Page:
Drug Addictions of the Times


Andrew Williams

Forgive the intrusion people but I am assisting Katrina. There is a historical book published by the Southampton author - John G. Avery. The subject concern is called - The Cholear Years.

(In my opinion this is a damn good book). The climax of this decease in Britain alone had reached epidemic preporotions during the late 1890's.

The index does list many good reference sources which could come useful at a later stage. To obtain a copy your can write directly to the publishers who are based on the other side of Southampton.


Ashford Press
Bottings Industrial Estate
Hilldons Road
Nr Botley

Another point I would to make. Once Cholera had nearly fizzled out of society there was another lurking on the horizon - Consumptions - commonly know today as Tuberculosis.

Katrina perhaps you need to add T.B on your list as well.

Hope this helps.

A. W.

Inger Sheil

Dec 3, 2000
Hallo Andrew - I think Katrina is after information on drug addictions during the Edwardian era rather than information on diseases of the age. She mentioned chloral - this is 'chloral hydrate' rather than the disease cholera. 'Chloral hydrate' is a very old synthesised drug that first made its appearance in 1832. It's a hypnotic depressant - in other words, it is sleep inducing. When mixed with alcohol it becomes the notorious 'knockout drops' or 'Micky Finn'.

Most of the drugs mentioned in this thread were, at least originally, intended to be used medicinally - even Absinthe.

Cholera was indeed a terrible disease - one of the saddest stories in my family tree involved my great-great aunt, who lost her only beloved daughter in a cholera epidemic in Oberon at the turn of last century. My gg aunt lived to be a hair short of 100, but grieved the loss of that baby for the rest of her life. Tuberculosis was also a problem, and was so at least as long as cholera (several of the Brontes succumbed to this disease).

I owe you a couple of emails, btw, and will try to send them this week (I've been very busy at work and haven't had a chance to delve into my correspondence).

Monica, you're recounting a very familiar scenario - the 'gurrrrls' down here are very fond of our cocktail weekends!

Andrew Williams

Yes, Inger, your correct.

Yours truly wasn't wearing his glasses as usual. A habit I got to get into or else one day, I am going to make one hell of a blunder.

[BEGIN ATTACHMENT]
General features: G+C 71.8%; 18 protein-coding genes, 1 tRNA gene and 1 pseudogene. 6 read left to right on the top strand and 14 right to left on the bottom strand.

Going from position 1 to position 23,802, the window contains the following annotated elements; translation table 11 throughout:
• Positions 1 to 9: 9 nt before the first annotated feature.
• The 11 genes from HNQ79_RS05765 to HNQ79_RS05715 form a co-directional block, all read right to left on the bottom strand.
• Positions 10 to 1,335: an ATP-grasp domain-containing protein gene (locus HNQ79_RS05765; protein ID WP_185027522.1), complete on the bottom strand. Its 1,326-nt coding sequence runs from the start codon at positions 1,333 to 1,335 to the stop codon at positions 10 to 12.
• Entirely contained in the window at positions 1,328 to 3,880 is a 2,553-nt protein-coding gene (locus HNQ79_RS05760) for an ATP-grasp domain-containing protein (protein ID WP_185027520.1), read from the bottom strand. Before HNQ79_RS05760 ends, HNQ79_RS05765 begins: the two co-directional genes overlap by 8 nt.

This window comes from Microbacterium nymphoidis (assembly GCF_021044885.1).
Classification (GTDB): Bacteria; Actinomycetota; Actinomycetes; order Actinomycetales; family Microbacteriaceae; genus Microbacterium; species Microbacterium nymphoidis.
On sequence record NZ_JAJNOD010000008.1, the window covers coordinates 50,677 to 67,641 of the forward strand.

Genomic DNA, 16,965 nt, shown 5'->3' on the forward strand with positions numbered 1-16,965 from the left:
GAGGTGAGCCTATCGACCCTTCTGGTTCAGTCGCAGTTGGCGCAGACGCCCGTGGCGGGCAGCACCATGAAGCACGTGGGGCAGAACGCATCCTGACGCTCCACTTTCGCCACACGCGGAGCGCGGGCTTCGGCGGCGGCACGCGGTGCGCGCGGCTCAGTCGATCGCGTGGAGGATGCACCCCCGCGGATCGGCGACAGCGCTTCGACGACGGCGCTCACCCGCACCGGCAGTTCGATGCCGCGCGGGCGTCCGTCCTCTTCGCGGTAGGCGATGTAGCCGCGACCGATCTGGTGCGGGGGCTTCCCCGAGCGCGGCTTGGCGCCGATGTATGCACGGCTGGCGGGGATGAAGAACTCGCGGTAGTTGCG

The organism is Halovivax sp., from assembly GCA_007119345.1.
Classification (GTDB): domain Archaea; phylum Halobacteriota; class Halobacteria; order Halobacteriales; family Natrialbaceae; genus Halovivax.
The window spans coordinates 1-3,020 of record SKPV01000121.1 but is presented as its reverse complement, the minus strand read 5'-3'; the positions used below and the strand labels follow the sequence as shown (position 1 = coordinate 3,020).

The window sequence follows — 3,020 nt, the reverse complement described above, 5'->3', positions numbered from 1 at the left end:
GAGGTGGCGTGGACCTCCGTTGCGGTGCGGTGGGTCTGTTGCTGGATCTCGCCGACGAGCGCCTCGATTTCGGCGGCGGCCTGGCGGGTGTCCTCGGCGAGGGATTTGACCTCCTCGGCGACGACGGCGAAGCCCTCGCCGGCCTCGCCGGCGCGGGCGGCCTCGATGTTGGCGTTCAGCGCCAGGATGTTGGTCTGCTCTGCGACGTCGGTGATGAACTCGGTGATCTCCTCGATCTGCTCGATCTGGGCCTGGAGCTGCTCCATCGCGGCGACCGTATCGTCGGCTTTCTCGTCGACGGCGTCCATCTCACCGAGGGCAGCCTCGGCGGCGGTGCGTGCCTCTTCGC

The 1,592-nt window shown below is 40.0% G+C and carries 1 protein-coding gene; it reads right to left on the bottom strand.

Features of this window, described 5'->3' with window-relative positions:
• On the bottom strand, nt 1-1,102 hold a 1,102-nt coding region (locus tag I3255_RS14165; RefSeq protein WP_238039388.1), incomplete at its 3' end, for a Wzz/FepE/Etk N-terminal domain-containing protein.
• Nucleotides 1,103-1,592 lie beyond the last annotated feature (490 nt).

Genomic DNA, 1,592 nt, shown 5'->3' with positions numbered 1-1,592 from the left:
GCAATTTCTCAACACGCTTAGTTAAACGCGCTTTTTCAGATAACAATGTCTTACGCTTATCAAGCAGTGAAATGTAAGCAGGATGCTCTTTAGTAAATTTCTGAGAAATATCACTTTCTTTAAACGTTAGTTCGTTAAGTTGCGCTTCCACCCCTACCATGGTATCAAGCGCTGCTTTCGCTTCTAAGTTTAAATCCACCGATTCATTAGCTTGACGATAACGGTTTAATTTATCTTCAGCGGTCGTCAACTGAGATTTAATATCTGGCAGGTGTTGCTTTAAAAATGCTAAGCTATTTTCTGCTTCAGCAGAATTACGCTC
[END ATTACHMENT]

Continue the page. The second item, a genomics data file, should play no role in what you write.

Just a thought though.


Brian Ahern

Dec 19, 2002
I've often thought of what percentage of people on the Titanic must have had substance abuse problems. Statistically, quite a few would have. Of course, 1912 was before the advent of AA and the recognition of alcoholism and addiction as a disease. I've been hesitant to raise the subject, since it is a sensitive one and we don't have much to go on but heresay. But since the thread is here already...

Robert Daniel's death certificate lists cause of death as cirrhosis of the liver. This only INDICATES a drinking problem. Madeleine Astor's tumultuous personal life and pretty-well-documented death from an overdose also indicates a problem. Zette Baxter's life was touched by alcoholism, in that her husband suffered from it, leading to the breakup of the marriage and his career.

The reason I bring this up is because, to me, alcoholism is a health issue and not a moral one, and it is not being gossipy or malicious to discuss whether someone suffered from it.

Brian Ahern

Dec 19, 2002
I've been searching the archives to find out which crewmember it was who by some accounts was a crossdresser, by others was definitely not, but who by all accounts was a "drunkard".
Dec 2, 2000
Easley South Carolina
>>I've often thought of what percentage of people on the Titanic must have had substance abuse problems. Statistically, quite a few would have. <<

And you're probably right. Given the sort of things that were in patent medicines at the time, it would be all too easy to get hooked and not even know it until it was way to late. Hardly surprising when you realized a lot of these preperations were loaded with opiates, alcohol, organophosphates (The same stuff used in military nerve gasses!) and God alone knew what else. All of this was readily available over the counter or from the medicine wagon.

Some may find This Wikpedia Entry to be of some interest.
Apr 11, 2001
Amazing more people didn't kill themselves with laudanum, morphine, codeine and even Lydia Pinkham's Medicinal Compound had a high alcohol content. Children's teething and cough mixtures were loaded with narcotics-poor kid stopped crying because he was knocked out in a sleep stupor. Coca-Cola at one time, so it is rumored had a touch of cocaine. I collect Ayers sarsparilla and patent medicine memorabilia,- Lowell, Massachusetts being Patent Medicine capital of the nation. Also Hoyt's is from Lowell, a textile city. Hoyt's made patent medicine but is famous for their German Cologne. Here are some advertising cards for their children's cherry cough syrup and ague cure. Who knows what was in them- Ayers made a bundle.There is a great book about the patent medicine tycoons called The Sarsparilla Kings by Scott Stewart if you can find a copy.